Court rejects challenge to natural gas transmission network charges
Regime scheduled to be introduced in October 2014
Two wholly owned subsidiaries of the US multinational Hess Corporation have lost their High Court challenge to the legality of the tariff regime proposed by the energy regulator for access to the State’s natural gas transmission network, owned by Bord Gais Eireann. The regime is scheduled to be introduced in October 2014.
Mr Justice John Cooke today delivered a lengthy reserved judgment dismissing on all grounds the judicial review challenge by Shannon LNG Ltd and Shannon LNG Energy Ltd, both wholly owned subsidaries of Hess Corporation, to the decision by the Commission for Energy Regulation of June 2012.
The June 2012 decision concerns proposed tariffs to apply for use of, and access to, the BGE-owned transmission system and pipeline network for transport and delivery of natural gas in the State, including two undersea inter-connectors to the transmission network in the UK.
Shannon LNG was established in 2003 to develop a terminal near Tarbert, Co Limeirck, to be used to import liquified natural gas (LNG) to be shipped to the State and supplied to the on-shore transmission system through a new 26km pipline. The Shannon companies plan involved using Shannon LNG’s new terminal at Foynes and selling natural gas to wholesale buyers and large consumers such as power stations within Ireland.
Mr Justice Cooke rejected the companies’ claims the regulators tariff decision breached provisions of national or EU law, that the regulator had effectively granted an unnotified State aid to BGE contrary to EU law or that the Shannon companies were being required to cross-subsidise BGE’s operating costs.
What is envisaged is there should be “a broad correspondence” between the total revenue exacted by the operator from tariffs for access and the amount of revenues it requires for maintenance, operation and development of the transmission system, he said. He described as “clearly unfounded” arguments BGE would infringe European law by conduct amounting to “margins squeeze”.
While some details of the proposed regime have yet to be finalised, the regulator had reached final conclusions as to how the existing transmisison regime will be reformed, he noted. The Shannon companies claimed those conclusions meant it, and the prodcuers on the Corrib gas pipeline, would be discriminated against in favour of shippers importing from the UK.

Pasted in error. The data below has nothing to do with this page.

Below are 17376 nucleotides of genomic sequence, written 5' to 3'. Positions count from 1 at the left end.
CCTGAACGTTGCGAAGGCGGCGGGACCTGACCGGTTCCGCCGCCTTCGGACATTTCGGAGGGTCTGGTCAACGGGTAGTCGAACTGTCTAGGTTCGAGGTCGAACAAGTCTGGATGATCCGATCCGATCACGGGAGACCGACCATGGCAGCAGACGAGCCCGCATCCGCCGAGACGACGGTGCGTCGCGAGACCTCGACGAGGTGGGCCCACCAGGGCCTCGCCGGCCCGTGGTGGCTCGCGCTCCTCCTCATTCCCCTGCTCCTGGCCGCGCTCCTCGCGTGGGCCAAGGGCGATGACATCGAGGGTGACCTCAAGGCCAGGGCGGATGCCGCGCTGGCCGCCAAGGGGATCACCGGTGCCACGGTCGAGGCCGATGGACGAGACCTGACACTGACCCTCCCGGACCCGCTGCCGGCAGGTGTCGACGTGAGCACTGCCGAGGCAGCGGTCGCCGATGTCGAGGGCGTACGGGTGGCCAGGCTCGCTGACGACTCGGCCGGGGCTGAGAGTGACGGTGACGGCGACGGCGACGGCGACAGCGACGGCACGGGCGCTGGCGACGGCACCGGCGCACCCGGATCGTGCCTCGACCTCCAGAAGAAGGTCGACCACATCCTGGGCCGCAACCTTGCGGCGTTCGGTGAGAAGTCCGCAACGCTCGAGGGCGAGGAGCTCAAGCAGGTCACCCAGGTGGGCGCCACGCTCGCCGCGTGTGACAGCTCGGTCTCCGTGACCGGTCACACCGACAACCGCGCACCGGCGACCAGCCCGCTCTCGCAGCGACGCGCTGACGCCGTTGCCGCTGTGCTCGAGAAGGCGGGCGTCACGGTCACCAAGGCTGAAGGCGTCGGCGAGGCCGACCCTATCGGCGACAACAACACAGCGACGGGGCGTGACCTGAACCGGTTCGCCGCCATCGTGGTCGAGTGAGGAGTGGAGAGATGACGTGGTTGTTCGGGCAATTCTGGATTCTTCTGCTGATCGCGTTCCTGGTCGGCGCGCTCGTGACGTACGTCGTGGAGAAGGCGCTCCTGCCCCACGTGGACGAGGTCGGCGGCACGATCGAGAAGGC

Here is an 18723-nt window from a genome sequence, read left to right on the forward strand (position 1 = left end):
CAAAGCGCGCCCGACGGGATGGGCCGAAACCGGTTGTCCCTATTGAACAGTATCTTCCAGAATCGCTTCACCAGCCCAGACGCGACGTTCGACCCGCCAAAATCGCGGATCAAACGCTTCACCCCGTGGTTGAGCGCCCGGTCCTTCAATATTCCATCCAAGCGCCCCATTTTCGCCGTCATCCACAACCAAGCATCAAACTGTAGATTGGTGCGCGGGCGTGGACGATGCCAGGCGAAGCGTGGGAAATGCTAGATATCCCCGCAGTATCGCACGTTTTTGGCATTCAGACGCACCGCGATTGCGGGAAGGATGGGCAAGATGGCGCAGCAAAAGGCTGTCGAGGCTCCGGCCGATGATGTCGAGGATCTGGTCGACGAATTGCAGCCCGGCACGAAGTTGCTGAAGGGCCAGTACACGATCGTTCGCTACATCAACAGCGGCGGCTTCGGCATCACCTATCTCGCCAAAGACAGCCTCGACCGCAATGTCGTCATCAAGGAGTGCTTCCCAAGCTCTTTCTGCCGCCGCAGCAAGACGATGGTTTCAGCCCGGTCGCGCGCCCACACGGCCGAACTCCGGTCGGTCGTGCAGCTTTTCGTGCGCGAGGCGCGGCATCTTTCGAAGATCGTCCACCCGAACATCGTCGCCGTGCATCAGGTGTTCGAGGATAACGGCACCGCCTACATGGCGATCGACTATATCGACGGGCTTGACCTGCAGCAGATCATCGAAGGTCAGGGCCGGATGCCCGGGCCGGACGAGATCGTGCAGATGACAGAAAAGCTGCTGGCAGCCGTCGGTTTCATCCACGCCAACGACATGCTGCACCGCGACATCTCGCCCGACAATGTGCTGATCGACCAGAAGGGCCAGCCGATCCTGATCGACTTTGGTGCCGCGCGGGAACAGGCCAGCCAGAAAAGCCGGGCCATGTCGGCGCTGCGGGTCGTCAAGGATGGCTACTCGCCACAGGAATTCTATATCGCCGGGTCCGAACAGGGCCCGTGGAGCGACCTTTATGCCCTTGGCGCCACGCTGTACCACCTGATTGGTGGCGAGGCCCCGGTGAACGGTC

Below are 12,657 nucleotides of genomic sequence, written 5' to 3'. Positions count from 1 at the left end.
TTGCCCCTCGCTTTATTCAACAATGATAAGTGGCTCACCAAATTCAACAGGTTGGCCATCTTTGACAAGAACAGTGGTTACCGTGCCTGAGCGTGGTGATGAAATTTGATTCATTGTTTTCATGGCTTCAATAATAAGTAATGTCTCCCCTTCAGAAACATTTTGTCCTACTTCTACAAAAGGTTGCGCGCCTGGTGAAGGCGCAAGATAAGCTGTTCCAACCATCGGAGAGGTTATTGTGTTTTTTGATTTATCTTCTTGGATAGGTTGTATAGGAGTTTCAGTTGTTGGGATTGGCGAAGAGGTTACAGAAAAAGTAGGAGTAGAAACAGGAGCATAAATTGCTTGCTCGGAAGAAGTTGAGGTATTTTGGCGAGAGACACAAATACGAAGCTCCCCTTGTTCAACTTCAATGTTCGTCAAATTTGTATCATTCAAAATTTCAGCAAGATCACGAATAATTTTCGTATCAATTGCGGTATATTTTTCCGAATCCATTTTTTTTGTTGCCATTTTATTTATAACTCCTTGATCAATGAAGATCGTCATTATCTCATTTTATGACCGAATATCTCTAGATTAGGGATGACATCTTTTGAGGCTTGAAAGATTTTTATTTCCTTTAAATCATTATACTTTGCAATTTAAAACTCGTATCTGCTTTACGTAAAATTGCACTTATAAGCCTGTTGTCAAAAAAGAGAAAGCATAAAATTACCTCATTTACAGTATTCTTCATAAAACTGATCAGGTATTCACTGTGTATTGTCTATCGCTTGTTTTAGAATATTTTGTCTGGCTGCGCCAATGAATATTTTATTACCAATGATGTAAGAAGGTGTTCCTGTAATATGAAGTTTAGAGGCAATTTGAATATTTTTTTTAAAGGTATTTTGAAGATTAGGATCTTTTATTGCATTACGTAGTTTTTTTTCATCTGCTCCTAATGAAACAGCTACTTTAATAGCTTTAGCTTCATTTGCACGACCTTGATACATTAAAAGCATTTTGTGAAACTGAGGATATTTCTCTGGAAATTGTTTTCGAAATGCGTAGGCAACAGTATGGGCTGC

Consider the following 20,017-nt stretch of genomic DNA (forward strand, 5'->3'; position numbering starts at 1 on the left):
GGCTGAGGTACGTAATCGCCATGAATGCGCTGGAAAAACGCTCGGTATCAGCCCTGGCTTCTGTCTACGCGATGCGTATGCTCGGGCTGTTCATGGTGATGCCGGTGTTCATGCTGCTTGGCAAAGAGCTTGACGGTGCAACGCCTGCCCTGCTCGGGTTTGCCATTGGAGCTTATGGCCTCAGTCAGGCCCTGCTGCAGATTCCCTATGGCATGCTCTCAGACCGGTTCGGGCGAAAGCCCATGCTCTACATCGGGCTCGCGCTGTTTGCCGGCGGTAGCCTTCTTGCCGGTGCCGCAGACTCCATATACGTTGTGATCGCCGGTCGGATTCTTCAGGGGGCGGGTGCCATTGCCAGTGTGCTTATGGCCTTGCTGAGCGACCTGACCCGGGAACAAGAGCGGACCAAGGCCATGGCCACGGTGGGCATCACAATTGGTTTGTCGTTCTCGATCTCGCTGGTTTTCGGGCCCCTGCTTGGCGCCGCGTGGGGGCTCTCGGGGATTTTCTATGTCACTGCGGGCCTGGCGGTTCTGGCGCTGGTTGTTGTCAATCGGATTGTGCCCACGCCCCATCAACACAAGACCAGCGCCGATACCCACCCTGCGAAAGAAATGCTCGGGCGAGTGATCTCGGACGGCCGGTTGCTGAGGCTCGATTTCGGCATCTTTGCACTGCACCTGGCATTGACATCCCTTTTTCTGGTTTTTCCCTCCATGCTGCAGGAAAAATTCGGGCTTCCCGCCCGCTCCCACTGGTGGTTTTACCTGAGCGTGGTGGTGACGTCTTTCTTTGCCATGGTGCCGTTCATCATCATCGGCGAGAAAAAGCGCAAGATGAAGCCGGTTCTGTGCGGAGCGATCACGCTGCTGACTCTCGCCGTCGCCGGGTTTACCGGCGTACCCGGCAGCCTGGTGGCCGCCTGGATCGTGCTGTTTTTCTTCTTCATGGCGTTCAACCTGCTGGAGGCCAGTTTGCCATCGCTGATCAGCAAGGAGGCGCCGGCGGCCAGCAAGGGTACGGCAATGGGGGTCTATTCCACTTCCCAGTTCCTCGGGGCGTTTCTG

The conclusions include ending the current distinction, for tariff purposes, between onshore assets and offshore interconnectors and by adopting a particular methodology as the future basis for entry point tariff calculation.
The judge noted all natural gas currently distributed within the State for supply originates in off-shore supply sources and the supplies are distributed over an on-shore transmission system or pipeline network belongign to BGE and operated by it through a wholly owned subsidiary, Gaslink.
Through the onshore transmission system, gas is supplied via a ring between the major centres of Dublin, Cork, Limerick and Galway with exit points and distrtibution spurs to other population centres. As of now, natural gas imported from otuside the State arrives at the ring main at two points north of Dublin while a small part of the total supply enters the system from the Kinsale head gas field.
Some 99 per cent of the total supply is imported from the UK through the two undersea interconnectors, running from Moffat in Scotalnd and coming ashore to join the main ring at the two main points at Loughshinny, Co Dublin, and Gormanstown, Co Meath. Another and new source of supply, from the Corrb gas field, is anticipated to become operational in 2015, the judge noted.
A central dispute in the action related to how the two inter-connectors were to be treated for tariff setting purposes and whether the gas delivered through them shoud be treated as entering the BGE systemn at Moffat, as the regulator argued, or at Loughshinny/Gormanstown, as the Shannon applicants contended.
The dispute related to the methodology proposed to be adopted for setting tarfiffs for access to and use of the interconnectors and the legality of treating them as an integral part of the BFE infrastructure rather than as a separate facility, the costs of which must be distinctly accounted for and recovered from those companies using them.
The anticipated effect of the two new sources of supply of natural gas — from the Shannon and Corrib operations — had led to the regulator undertaking a process of research, investigation and industry consultation which led to its June 2012 decision concluding reform of the current regulatory market for the regime was necessary.
Having analysed the evidence and law, the judge rejected arguments the regulator had acted, or proposed to act, unlawfully in the proposed alternations to the manner in which the BGE netowrk and interconnectors are treated for regulatory purposes and the basis upon which the tariffs for use of and access to the infrastructures are fixed.
The regulator was entitled to regard the interconnectors as an integral part of BGE’s transmission infrastructure and to charge a two part tariff for access to that system based on a Long Run Marginal Cost (LMRC) element and a “revenue shortfall” element and not upon actual costs incurred by BGE, he ruled.